IGEM:Harvard/2006/Fusion proteins

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m (Express monomeric streptavidin on E. coli cell surface)
(Demonstrate control of a nucleic acid interface between proteins and the cell surface)
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==Demonstrate control of a nucleic acid interface between proteins and the cell surface==
==Demonstrate control of a nucleic acid interface between proteins and the cell surface==
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===Notes===
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'''Notes'''
(Maybe Un-, but more likely..) fortunately, another group has done work like this. We'll expand on the "adaptamer" concept of Tahiri-Alaoui et al. (12000850). In this paper, the group evolved one aptamer which bound streptavidin, then spliced it to a CopA RNA. Then they spliced a complementary CopT RNA to a CD4 aptamer. Following CopA/CopT binding, the resulting construct could bind both CD4 and streptavidin. Neato. CopA and CopT bind each other by a kissing complex between two loops; mutations have been introduced before, so looking at those studies might be a good starting places for adjusting the dissociation rate (16199086).
(Maybe Un-, but more likely..) fortunately, another group has done work like this. We'll expand on the "adaptamer" concept of Tahiri-Alaoui et al. (12000850). In this paper, the group evolved one aptamer which bound streptavidin, then spliced it to a CopA RNA. Then they spliced a complementary CopT RNA to a CD4 aptamer. Following CopA/CopT binding, the resulting construct could bind both CD4 and streptavidin. Neato. CopA and CopT bind each other by a kissing complex between two loops; mutations have been introduced before, so looking at those studies might be a good starting places for adjusting the dissociation rate (16199086).
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One thing to consider: in the absence of aptamers that bind to the cell surface, we might as well try it with aptamers that bind proteins in vitro as done in 12000850. Why worry about cells for now? We're interested in a proof of principle.  
One thing to consider: in the absence of aptamers that bind to the cell surface, we might as well try it with aptamers that bind proteins in vitro as done in 12000850. Why worry about cells for now? We're interested in a proof of principle.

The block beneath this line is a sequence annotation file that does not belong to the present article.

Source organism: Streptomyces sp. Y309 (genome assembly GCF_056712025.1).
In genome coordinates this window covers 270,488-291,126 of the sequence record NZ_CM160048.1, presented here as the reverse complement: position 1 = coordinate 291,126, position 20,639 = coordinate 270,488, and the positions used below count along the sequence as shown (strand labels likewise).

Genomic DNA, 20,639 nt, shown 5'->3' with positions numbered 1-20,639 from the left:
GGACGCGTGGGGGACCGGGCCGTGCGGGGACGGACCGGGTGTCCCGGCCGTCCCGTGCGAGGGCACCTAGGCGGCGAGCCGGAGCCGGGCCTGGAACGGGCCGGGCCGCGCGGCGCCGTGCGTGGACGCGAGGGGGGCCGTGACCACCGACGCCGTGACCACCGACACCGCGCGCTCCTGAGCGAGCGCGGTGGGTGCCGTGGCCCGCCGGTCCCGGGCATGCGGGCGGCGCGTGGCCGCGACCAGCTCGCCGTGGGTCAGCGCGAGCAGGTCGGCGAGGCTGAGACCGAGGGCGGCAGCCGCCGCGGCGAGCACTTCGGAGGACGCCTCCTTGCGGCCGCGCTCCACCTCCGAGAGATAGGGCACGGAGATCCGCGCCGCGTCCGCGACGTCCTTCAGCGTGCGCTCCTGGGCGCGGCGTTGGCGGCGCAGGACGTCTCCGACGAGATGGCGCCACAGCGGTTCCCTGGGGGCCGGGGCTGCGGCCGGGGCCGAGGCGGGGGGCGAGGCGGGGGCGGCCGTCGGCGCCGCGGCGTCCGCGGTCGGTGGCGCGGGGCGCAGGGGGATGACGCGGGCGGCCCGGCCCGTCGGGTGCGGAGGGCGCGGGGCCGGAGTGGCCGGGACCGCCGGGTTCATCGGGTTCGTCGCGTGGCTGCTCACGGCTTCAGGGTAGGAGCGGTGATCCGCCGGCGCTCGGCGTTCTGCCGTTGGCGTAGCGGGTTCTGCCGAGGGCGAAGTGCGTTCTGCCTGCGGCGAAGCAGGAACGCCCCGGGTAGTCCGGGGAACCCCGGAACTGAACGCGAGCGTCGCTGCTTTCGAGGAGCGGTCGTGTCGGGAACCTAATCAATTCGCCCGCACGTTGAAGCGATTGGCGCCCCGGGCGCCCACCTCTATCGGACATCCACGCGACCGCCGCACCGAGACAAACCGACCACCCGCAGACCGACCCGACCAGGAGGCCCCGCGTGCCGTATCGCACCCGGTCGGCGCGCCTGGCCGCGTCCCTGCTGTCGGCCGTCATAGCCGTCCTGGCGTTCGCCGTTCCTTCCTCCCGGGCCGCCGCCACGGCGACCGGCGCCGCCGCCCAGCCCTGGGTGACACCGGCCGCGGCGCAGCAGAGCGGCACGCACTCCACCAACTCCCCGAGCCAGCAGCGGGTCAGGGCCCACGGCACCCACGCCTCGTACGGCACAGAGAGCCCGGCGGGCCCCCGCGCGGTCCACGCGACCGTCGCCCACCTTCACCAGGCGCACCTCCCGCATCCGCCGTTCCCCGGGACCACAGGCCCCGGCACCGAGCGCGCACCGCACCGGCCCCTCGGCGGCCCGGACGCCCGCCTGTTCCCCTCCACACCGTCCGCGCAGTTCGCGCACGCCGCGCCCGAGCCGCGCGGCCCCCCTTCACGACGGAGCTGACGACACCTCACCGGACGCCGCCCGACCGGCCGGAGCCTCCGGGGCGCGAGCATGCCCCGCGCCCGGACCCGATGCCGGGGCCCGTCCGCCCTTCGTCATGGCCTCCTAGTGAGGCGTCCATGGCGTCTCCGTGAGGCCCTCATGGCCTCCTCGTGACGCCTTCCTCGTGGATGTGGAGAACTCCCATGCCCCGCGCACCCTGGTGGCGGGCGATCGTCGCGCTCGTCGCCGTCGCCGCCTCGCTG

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===Initial experiment===
+
'''Initial experiment'''
We'll attempt to build an adaptamer that can bind thrombin and streptavidin simultaneously. More details to come. Oligos to be used [[/thrombstrepadapt/|here]]
We'll attempt to build an adaptamer that can bind thrombin and streptavidin simultaneously. More details to come. Oligos to be used [[/thrombstrepadapt/|here]]
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===Major Questions/concerns===
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<u>Major Questions/concerns</u>
#What aptamers exist that bind the E. coli cell surface??? (and have public sequences! The sequence of the aptamer that binds LPS is not reported in the paper.)
#What aptamers exist that bind the E. coli cell surface??? (and have public sequences! The sequence of the aptamer that binds LPS is not reported in the paper.)
#Is there any chance that we'll be able to evolve our own aptamer this summer? Online resources point toward 'no' but see last question.
#Is there any chance that we'll be able to evolve our own aptamer this summer? Online resources point toward 'no' but see last question.

Revision as of 14:11, 30 June 2006

PROGRESS

I have contacted Filiz Aslan at DFCI, and she has agreed to give me clones of her single-chain dimeric streptavidin (Aslan et al., 2005). I'm in the process of having the MTA (Material Transfer Agreement) approved by Harvard's Office of Technology Development. Once the approval has gone through, we can pick up the clone!

I've also gotten a reply from Dr. Takeshi Sano, also at DFCI. He has pTSA13-wt, which is wild-type streptavidin clone. Another MTA will have to be approved.

I have word from Dr. Charles Earhart that his colleague Dr. George Georgiou "has been distributing LppOmpA vector plasmids and has a large collection." I've emailed Dr. Georgiou several times without reply. I tried emailing his administrative assistant Donna, and she replied she would pass it along to someone in the lab. Closer? Maybe.

We may be able to make Dr. Georgiou's construct ourselves. It is a fusion protein N - Lpp aa's 1-9 - OmpA aa's 46-159 - surface protein - C. E. coli K12 genome and BioBrick primers for the full OmpA gene (start through stop) have been ordered. Perry 14:45, 30 June 2006 (EDT)


Protein domain BioBricks presentation

Cell surface targeting

A suggestion: although it might be bad form, when citing an article, just refer to the PMID. This is more useful than the pretty pubmed link which isn't smart enough to know when you are logged in with a HUID.

Contents

Plan

See the slides for some brief info.

Express monomeric streptavidin on E. coli cell surface

Scaffold 1: GPI anchor

Scaffold 2: Beta autotransporter

Scaffold 3: Lpp-OmpA

Major questions/concerns

  1. Where can we get the DNA expressing the scaffold protein. I need to look more into this, but I don't think we can just order it.
  2. Where do we get streptavidin DNA (smaller problem)
  3. What constraints do we have to worry about with streptavidin? In the original and later autotransporter papers, the passenger protein was mutated to lack cysteines in order to prevent disulfide bond formation in the periplasm: tertiary structure prevents passage of the protein through the beta barrel.